After the films had been available for a week, the festival hosted a live Q&A with Dhanraj and Wolf. As they reflected on their 20-year working relationship, the audience were given a first-hand account of the Yugantar story. Wolf began by acknowledging the connection between the Collective and the university context; ‘the political movements within which and to which Yugantar contributed also started on university campuses’ (2021), a fitting parallel given Birkbeck’s role in exhibiting the films. Dhanraj continued with acute lucidity, describing this moment in the late 1970s as a ‘political baptism,’ whereby students were already forming radical left groups, out of which Yugantar developed. The conversation shifted toward the Collective’s successes and challenges, eventually finding pace as they moved through a discussion of each film.

Beginning with Molkarin/Maidservant (1981), the conversation once again returned to Yugantar’s art of collaborative practice. Dhanraj described how ‘there wasn’t a roadmap’ for the Collective within the Indian documentary scene, so, instead, had to develop their own method of collective filmmaking inspired by the very women they sought to represent. Dhanraj explained how they ‘had to do an awful lot of listening’ and ‘put aside every assumption we had as to how women’s trade unions worked’ (2021). They observed the domestic workers of Pune, listening to their ‘speaking groups’ in which women debated, argued and quarrelled, organically forming collective testimony. Molkarin ‘was one film where it was key to keep these kinds of conversations’ (Dhanraj 2021). These ‘speaking groups’ form the film’s narrative, as we witness women decipher their next move and organise captivating protest. This collaborative dynamic helped inform the Collective’s own practice, listening to each other and sharing expertise.

For their second film, Tambaku Chaakilo Oob Ali, Dhanraj emphasised Yugantar’s desire to spend more time with the women prior to shooting. They spent three months living in the workers’ communities and their rented room became an ‘open house’ for women to drop by and tell stories. The Collective weren’t allowed to visit the factory: ‘there was a lot of suspicion…who are these two middle class women and what were they doing here?’ So, they spent time with the workers in their homes, where shared experiences were ‘heard through ear not through eye’ (Dhanraj 2021). They asked the women what they felt was important to tell and, unbound by formal restrictions, the Collective embraced the idea to recreate the factory workers’ biggest strike, which prompted a rise in women’s daily wage. Such performative scenes foreshadow Yugantar’s subsequent forage into the world of fiction filmmaking with their next production Idhi Katha Matramena. Wolf described how this move ‘pushed political vocabularies,’ as the Collective turned attention from the workplace to the home. Returning once more to collaborative practice and female friendships, Dhanraj celebrated the sheer passion and strength of women who joined the Collective in writing the film’s script. Women had to ‘negotiate with their husbands’ to even attend these meetings. The stakes were high, and the collaborative film remains a truly emotional story of vulnerability and the remarkable power of female alliances.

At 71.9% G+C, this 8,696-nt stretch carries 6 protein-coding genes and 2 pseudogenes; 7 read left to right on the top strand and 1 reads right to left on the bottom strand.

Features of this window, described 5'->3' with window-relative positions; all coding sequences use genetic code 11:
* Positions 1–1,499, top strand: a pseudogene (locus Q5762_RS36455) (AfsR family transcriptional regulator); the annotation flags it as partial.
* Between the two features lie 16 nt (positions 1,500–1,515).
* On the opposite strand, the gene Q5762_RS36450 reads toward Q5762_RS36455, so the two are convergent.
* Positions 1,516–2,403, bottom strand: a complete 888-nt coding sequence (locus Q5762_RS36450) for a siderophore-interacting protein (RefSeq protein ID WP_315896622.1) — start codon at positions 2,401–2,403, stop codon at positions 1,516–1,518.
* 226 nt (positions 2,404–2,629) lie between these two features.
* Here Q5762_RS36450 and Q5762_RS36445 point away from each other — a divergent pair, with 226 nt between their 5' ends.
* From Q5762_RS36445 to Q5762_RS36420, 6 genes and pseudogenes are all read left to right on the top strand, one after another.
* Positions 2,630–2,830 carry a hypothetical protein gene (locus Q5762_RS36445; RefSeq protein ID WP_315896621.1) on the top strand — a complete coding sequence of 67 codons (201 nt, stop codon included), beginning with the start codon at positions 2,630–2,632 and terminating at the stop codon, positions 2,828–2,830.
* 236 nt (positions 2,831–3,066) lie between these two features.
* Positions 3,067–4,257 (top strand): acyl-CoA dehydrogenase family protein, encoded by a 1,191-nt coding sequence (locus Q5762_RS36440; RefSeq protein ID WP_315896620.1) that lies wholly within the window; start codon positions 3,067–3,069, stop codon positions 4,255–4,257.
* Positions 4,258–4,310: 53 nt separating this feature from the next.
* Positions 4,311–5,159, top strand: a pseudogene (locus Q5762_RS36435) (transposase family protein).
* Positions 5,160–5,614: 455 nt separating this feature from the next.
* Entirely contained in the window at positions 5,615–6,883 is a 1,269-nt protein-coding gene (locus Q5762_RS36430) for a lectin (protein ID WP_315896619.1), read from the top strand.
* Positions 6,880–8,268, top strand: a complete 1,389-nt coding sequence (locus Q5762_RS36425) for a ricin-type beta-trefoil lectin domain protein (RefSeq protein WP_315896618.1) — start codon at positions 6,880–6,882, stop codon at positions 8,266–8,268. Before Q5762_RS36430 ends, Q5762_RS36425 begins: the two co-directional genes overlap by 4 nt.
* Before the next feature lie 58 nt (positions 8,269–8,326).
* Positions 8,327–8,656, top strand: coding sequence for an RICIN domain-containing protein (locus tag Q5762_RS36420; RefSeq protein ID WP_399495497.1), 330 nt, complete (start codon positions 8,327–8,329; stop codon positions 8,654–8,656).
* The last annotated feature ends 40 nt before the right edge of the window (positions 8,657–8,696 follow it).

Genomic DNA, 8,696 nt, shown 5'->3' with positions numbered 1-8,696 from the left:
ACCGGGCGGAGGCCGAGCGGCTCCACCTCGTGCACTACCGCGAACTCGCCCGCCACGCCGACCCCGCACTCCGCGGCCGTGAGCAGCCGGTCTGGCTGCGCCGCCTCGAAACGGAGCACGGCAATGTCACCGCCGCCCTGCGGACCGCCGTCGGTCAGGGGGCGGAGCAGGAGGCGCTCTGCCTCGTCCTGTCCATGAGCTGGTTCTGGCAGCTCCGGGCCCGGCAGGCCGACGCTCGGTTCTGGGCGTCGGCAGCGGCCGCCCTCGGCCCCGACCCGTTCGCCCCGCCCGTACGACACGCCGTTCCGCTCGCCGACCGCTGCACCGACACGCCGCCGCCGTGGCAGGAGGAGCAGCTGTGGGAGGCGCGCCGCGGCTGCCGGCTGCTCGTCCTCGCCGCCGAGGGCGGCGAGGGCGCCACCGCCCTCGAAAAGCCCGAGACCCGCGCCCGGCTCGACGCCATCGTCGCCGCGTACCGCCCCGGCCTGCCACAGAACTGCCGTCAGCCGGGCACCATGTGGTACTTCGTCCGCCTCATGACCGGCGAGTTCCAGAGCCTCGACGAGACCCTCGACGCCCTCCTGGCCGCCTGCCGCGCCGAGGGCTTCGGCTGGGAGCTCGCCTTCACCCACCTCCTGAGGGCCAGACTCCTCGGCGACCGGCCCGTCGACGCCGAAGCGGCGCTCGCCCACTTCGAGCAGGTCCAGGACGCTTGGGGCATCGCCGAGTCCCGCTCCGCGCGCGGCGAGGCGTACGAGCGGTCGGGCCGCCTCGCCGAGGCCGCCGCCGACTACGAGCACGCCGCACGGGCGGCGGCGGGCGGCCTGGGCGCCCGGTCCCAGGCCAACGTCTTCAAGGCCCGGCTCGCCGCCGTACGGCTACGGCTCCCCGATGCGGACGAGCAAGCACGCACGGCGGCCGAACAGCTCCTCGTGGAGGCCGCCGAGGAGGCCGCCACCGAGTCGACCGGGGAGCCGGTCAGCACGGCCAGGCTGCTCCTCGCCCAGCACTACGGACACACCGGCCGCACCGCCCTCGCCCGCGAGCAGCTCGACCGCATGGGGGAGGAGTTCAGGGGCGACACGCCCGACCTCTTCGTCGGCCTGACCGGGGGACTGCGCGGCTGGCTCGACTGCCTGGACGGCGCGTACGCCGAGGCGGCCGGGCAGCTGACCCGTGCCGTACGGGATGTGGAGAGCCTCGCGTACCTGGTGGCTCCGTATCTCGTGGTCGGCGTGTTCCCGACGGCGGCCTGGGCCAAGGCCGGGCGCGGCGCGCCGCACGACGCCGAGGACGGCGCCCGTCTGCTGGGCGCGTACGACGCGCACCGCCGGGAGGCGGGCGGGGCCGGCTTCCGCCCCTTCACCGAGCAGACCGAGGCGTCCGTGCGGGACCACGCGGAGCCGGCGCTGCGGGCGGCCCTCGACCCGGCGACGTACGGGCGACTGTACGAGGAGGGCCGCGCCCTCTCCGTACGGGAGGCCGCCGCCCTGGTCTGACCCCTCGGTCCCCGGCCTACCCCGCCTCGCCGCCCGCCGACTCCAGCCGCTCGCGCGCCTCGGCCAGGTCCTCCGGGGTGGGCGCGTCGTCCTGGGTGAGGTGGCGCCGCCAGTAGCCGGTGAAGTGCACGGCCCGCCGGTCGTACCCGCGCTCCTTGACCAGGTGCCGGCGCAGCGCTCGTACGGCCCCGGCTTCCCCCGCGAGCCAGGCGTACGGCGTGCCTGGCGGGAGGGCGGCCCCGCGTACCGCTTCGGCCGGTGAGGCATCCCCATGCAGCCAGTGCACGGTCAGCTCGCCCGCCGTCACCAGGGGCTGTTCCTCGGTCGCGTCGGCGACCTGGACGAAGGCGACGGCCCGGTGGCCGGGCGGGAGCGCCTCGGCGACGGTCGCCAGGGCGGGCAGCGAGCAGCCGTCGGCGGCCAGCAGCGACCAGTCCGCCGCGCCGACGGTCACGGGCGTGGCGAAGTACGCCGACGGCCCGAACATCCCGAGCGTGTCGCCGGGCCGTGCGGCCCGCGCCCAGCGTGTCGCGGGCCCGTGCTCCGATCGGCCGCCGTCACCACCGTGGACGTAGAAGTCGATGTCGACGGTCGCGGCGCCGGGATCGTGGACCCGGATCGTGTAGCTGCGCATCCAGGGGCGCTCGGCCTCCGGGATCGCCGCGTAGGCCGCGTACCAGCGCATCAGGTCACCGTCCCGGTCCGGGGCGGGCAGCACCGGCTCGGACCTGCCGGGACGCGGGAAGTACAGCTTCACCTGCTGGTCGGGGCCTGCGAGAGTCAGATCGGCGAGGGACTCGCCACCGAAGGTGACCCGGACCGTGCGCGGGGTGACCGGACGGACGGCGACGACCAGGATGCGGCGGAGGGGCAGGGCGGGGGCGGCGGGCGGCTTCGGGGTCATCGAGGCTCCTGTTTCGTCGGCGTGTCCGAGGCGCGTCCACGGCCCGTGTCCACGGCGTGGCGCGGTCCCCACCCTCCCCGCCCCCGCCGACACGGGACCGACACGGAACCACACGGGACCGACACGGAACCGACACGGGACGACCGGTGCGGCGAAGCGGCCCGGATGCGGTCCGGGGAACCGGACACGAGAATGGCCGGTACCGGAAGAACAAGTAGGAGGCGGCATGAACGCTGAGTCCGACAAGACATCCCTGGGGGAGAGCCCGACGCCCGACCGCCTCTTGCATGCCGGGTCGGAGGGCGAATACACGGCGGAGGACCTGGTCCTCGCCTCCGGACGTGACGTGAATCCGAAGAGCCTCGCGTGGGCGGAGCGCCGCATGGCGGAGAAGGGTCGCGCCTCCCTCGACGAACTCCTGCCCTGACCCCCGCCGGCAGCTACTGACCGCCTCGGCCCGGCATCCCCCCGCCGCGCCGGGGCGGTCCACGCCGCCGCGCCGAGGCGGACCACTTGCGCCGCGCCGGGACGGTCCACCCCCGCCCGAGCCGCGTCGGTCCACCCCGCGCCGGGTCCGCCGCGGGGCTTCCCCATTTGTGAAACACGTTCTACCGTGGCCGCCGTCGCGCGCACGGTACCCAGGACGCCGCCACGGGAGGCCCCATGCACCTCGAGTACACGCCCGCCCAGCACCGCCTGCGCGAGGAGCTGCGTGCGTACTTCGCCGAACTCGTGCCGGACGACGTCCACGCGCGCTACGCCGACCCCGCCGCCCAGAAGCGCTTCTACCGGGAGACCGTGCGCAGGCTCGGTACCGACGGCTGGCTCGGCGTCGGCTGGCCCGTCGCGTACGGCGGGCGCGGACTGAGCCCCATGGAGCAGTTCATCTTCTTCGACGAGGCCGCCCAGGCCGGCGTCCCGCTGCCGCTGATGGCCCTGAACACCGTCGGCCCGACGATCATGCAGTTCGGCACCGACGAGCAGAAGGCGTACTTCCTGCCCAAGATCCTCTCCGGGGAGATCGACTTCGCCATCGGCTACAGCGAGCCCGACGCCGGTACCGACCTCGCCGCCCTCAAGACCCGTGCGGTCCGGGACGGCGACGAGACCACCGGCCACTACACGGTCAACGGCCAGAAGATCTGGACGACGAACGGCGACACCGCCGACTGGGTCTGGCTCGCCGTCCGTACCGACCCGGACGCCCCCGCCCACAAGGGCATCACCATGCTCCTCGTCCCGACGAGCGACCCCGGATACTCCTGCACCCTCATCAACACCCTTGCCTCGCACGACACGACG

As the event drew to a close, attention turned to the future of Yugantar. I was thrilled to hear that the Arsenal is currently restoring Dhanraj’s film, Sudesha (1983) as part of ‘Archive außer sich’ (loosely translated, Archive Beyond Itself). Born out of ‘Living Archive,’ this programme continues the Arsenal’s research into the archive as a site of production. Dealing with cultural heritage and materiality, the project asks: What is a film archive today? What claims does the public make on archives and what present and future can be proposed, even speculatively, from archival constellations and new forms of navigation? (Arsenal 2020). These projects remain engaged with the Essay Film Festival’s investigation into what counts as film histories and how such histories highlighting marginalised voices can be rewrite and reimagine what we might mean by such an endeavour. Each part of the Yugantar session provided rich discussion on female alliances and co-creations, reaffirming my passion for the Collective itself and furthering the Festival’s research into the essay film as a form.

Jenna Dobinson